Written By: Joel Palmer, Op-Ed Writer
After years of suppressing interest rates as low as possible, the Federal Reserve has increased the federal funds rate by 50 basis points over two rate increases in the last year. The Fed also projects three rates increases annually for the next three years.
Assuming these rate increases occur, what impact will they have on the mortgage industry, which has benefitted from historically low borrowing rates since the financial meltdown in 2008?
There is not always a direct correlation between movement in the federal funds rate and mortgage rates. In fact, the opposite often occurs.
Following the 25-basis-point increase in the federal funds rate in December 2015, average 30-year mortgage rates fell from just under 4 percent that month to below 3.5 percent by the summer of 2016, according to Freddie Mac. And over the last two decades, the federal funds rate and the average 30-year fixed rate mortgage rate have differed by as much as 5.25 percent.
But while movements in the federal funds rate do not directly impact mortgage rates, they can influence them. In fact, the Fed had delayed interest rate hikes until now largely because of concern about the impact on the housing market.
Mortgage rates are largely determined by the price of mortgage-backed securities set by Wall Street. And those prices are influenced by the Fed’s economic outlook. The more positive that outlook, the higher mortgage rates will typically rise. By raising its funds rate, the Fed is projecting stronger economic growth.
Those economic factors will likely have a more significant impact on mortgage processors and underwriters in 2017 than higher rates will. The job market has strengthened and household incomes are rising, giving more opportunities for people to buy. Plus, there will likely be more inventory available for sale in the coming year as home values increase and bring more existing homeowners into positive equity positions.
According to a National Association of Realtors survey, U.S. home sales have increased in each of the last three consecutive months. And demand remains strong: 67 percent of respondents expressed a desire to own a home in 2016 in its latest survey, up from 53 percent just two years ago. In addition, first-time homebuyers are accounting for the highest share of the market in four years.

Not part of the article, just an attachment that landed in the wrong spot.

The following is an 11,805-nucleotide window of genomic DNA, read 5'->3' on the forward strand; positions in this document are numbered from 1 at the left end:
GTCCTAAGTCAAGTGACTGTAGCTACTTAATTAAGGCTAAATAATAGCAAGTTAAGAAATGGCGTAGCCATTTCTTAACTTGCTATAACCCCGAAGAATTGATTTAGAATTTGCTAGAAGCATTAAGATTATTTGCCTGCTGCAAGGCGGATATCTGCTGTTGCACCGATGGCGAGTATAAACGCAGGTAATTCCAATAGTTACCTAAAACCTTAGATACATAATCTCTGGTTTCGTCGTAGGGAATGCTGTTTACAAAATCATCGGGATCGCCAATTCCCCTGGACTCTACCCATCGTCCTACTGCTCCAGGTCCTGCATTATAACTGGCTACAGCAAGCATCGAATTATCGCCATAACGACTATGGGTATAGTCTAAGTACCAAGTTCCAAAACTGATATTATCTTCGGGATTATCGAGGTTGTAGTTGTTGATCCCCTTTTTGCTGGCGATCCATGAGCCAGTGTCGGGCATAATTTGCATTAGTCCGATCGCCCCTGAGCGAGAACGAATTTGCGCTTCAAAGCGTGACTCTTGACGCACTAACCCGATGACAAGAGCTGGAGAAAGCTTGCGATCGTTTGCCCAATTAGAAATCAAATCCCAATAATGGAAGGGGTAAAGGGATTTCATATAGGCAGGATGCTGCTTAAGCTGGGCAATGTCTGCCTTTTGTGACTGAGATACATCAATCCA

One way mortgage demand could be slowed by the current environment is the perception that higher rates will price many out of the market. Consumers may perceive the era of 3 to 4 percent mortgage rates as the “new normal.” After all, it wasn’t that long ago that mortgage rates in the 6 percent range were considered abnormally low because borrowers were used to rates above 7 percent.
If 4 percent is now considered average, anything significantly above that level could be perceived as “too high” for some potential homeowners. But as long as rates rise gradually, demand should not be significantly impacted.
In fact, even with the anticipation of higher rates, the Mortgage Bankers Association has forecasted $1.1 trillion in purchase originations for 2017, which would be an 11-percent increase over 2016 originations.
About the Author
As an NAMU® Opinion Editorial Contributor, Joel Palmer is a freelance writer who spent 10 years as a business and financial reporter and another 10 years in marketing for the insurance and financial services industries. He regularly writes about the mortgage industry, as well as residential and commercial real estate, investments, and retirement income planning. He has also ghostwritten books on starting a business, marketing, and retirement income planning.